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From the picture of baptism thus far presented from the Apostolic Constitutions, it would seem that adults of well-ascertained piety were alone considered proper subjects for baptismal initiation into the visible church. The only exception to this which we find

the first seven books, is a single passage of three lines, Bk. 6, c. 15, decisive enough as to the existence of infant baptism at the close of the third century (which no person doubts); but also proving, perhaps, unless indeed the passage is an interpolation, that infant baptism was not so customary as the person who forged these Constitutions desired it should be. The passage is, —

“Moreover baptize your children, and bring them up in the nurture and admonition of God. For the Saviour saith, Suffer little children to come unto me and forbid them not."

This is the only allusion to infant baptism in the first part of these Constitutions. No formulas are given any where for their baptism; but those originally intended for adults were used, as they are in the Episcopal church to this day. At the Reformation, an alteration of this part of the service was proposed. Archbishop Parker wrote, “Let this be considered.” Burnet Prot. Refor. Part 3, Bk. 6. But it remains still unaltered at this day-" to be considered" still, or like an old garment into which the new cloth must not be put, lest the rent be made worse. In his second volume of Church History, just published in this country, Dr. Neander speaking of the ancient formula of baptism says that "it originated in a period when infant baptism had not as yet come into existence."* Dr. Krabbe, himself a German Pedobaptist critic and professor, writing his prize Essay, comments upon this passage as a proof that these Constitutions could not have been written before the close of the third century.

“Near the end of c. 15, pedobaptism is commended : “ Moreover, baptize your children, and bring them up in the nurture and admonition of God.' For the Saviour saith, Suffer the little children to come unto me and forbid them not. And this is altogether in harmony with

*In the last number of this Review, the important statement of Dr. Neander was noticed in relation to the general non-prevalence of infant baptism in the East during “ the first half of the period” from A. D. 312 to 590. * Among the Christians of the East, infant baptism, though acknowledged to be necessary [to salvation), yet entered rarely and with much difficulty into the church life,” etc.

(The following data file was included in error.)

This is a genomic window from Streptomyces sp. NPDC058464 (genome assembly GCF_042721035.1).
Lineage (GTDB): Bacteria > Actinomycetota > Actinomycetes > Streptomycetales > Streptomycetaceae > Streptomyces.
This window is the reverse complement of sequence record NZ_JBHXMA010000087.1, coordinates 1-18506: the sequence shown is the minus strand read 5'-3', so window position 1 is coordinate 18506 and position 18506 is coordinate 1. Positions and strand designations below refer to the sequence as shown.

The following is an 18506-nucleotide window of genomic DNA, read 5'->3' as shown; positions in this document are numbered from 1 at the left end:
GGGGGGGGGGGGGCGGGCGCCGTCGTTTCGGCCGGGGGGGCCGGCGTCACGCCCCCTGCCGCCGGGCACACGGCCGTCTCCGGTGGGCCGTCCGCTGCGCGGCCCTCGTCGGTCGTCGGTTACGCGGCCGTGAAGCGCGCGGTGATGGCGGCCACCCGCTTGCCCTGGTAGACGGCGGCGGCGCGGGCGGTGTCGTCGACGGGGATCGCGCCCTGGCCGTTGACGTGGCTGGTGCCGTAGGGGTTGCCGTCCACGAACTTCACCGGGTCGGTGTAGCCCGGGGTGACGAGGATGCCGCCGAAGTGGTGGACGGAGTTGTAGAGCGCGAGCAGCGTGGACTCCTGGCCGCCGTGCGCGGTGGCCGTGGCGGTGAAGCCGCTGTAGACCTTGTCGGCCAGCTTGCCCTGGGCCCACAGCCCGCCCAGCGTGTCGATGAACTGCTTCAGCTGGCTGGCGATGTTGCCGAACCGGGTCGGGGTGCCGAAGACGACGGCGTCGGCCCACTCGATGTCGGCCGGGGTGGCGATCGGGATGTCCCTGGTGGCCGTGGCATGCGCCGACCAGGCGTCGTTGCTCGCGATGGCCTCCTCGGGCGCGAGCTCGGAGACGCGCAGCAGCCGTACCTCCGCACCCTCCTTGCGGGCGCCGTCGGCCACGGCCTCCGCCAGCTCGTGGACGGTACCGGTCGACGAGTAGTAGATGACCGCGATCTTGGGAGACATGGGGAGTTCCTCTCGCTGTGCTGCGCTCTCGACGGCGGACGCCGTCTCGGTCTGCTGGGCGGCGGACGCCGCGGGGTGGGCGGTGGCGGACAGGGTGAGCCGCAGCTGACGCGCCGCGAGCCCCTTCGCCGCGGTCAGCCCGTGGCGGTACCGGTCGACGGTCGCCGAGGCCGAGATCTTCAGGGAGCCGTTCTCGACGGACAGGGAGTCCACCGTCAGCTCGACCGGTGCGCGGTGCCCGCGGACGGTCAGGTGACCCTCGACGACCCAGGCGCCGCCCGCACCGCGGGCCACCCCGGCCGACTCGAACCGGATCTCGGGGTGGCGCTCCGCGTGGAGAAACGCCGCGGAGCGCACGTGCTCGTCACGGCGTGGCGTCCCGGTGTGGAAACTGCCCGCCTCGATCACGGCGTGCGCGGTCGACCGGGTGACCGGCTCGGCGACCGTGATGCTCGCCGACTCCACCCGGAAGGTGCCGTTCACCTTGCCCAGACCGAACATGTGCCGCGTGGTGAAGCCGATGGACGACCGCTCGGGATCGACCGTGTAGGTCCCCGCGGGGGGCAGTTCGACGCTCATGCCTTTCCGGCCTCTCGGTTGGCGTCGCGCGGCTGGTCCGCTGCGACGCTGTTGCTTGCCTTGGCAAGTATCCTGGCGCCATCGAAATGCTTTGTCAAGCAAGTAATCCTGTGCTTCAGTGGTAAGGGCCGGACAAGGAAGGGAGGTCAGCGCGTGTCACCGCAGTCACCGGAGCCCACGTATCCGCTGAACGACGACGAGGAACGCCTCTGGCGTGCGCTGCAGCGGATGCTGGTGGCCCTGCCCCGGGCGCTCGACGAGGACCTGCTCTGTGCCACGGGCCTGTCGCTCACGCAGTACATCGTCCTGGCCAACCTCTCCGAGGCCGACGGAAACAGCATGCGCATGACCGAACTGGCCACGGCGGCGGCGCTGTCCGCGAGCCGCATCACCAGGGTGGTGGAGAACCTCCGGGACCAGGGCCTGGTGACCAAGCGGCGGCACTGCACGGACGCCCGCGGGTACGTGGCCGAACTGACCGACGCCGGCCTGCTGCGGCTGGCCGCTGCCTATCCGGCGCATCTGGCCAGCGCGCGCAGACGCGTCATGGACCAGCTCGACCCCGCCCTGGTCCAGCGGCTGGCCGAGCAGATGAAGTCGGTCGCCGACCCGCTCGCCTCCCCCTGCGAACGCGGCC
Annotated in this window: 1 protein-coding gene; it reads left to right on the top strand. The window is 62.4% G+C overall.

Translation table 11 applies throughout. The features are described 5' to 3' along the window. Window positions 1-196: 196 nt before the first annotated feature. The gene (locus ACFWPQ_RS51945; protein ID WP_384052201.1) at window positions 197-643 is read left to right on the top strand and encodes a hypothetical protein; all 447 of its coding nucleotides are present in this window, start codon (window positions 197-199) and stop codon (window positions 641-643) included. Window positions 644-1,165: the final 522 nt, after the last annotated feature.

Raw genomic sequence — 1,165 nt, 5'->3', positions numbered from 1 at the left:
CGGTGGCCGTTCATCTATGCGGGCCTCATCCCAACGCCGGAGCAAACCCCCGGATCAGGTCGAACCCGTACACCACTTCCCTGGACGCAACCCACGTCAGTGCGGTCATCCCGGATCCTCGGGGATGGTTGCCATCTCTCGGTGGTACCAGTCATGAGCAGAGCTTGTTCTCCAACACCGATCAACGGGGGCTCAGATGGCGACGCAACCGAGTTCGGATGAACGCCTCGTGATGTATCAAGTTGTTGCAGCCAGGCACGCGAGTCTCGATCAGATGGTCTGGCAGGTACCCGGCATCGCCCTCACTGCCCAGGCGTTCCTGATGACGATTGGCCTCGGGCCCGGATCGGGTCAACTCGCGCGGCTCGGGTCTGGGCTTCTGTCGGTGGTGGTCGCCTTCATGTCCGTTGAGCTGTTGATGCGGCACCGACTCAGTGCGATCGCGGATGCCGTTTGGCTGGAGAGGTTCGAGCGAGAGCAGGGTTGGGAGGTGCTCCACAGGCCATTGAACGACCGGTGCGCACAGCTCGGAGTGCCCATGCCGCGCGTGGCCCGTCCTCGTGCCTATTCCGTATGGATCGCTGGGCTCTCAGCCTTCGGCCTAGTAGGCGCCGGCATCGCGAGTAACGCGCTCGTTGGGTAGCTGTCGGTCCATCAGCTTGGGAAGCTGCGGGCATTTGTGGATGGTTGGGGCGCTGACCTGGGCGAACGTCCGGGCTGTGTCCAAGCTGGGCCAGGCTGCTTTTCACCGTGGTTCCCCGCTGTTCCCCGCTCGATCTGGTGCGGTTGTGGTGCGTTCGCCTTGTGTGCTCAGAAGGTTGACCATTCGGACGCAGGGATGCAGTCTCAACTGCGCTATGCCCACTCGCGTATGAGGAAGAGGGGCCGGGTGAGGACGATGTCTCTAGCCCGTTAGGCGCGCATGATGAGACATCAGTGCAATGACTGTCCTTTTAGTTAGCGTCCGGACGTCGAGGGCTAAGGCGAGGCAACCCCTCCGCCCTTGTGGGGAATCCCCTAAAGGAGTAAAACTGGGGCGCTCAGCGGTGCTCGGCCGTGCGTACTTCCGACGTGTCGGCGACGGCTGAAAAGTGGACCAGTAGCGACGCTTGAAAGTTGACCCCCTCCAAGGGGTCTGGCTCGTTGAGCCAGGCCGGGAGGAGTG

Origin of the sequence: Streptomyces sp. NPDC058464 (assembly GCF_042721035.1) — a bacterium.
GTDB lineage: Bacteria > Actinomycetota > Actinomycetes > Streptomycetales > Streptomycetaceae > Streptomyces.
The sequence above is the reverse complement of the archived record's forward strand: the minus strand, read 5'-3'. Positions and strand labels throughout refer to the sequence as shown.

the view which, already, we have often indicated in respect to the time of the Constitutions. It is ascertained that pedoba ptism does not belong to the apostolic age; and it is difficult to point out its existence before the time of Tertullian, who zealously opposed it. In his time, this practice seems to have been first coming into existence ; for the passages in Irenæus and in Clement of Alexandria will hardly bear criticism, and can prove the contrary of that for which they have sometimes been adduced. But after the time of Tertullian, it was rapidly introduced ; and about the middle and towards the end of the third century, it was received in the Alexandrian and North African church, and only there. It was constantly held to be apostolical, on the ground of Matt. 19: 14; which passage also our Constitutions adduce. Cyprian, in his 59th Epistle, declares himself entirely in its favor."

Afterwards, commenting on Lib. 7, c. 45, Dr. K. proceeds:

“It might seem remarkable that in all these regulations, the baptism only of persons grown up can be intended, which was performed with this solemn ritual, in which the person himself who is baptized takes a part ; while we, in another passage (p. 409), have seen that our Constitutions admit the baptism also of children. This circumstance, instead of tending to overthrow the assertions which we have made, confirms them. For exactly at the time of the origin of our Constitutions it was, when infant baptism and the baptism of persons grown up existed together. Till the fifth century this continues, and the baptism of the grown-up is the more prevalent; but then pedobaptism predominates, and completely displaces the baptism of adults. It is well known how very zealously Tertullian (de Baptismo, c. 18), opposed infant baptism; and although the council at Carthage, A. D. 253, with Cyprian at their head, declared themselves in its favor, yet only in the African church from that time it came gradually to prevail. In the Oriental church, on the contrary, the earlier usage remained till the fifth century.”

In the eighth book, however, written one hundred years later, i. e. at the close of the fourth century, that the baptism of young children was becoming more generally prevalent, is indicated by distinct allusions to their partaking of the communion, a custom coëval and coëxtensive with infant baptism. Thus, c. 13, when the virgins and widows have partaken of the elements, “afterwards the children, and then all the people in order.” The object of this arrangement seems to have been to attach superior sanctity to those who were baptized in early life, over those who deferred it to riper years. This we know from allusions in the Fathers; and no doubt it contributed to make infant baptism popular. Other passages, in chapters 8 and

12, may allude in part, if not entirely, to those like Basil, Gregory Nazianzen, and Augustine, who were made catechumens in infancy, but not baptized. It is, however, strongly indicative of the change which took place in the church during the century intervening between the first and last parts of this book, that while in the first seven books of the former period children are alluded to but once in connection with the church, in the eighth book alone they are spoken of some six times at least.

The view of infant baptism thus presented by the Apostolic Constitutions, is that of an institution existing and silently spreading; comparatively rare in the families of even the most pious Christians at the close of the third century, but becoming more common a hundred years later.

We have remarked, however, that we value the testimony of these centuries only for the light they throw upon the primitive practice of the churches; not as authorities in fact, only as witnesses ;—witnesses that when cross-examined often let out facts that directly disprove the correctness of their own practices and opinions.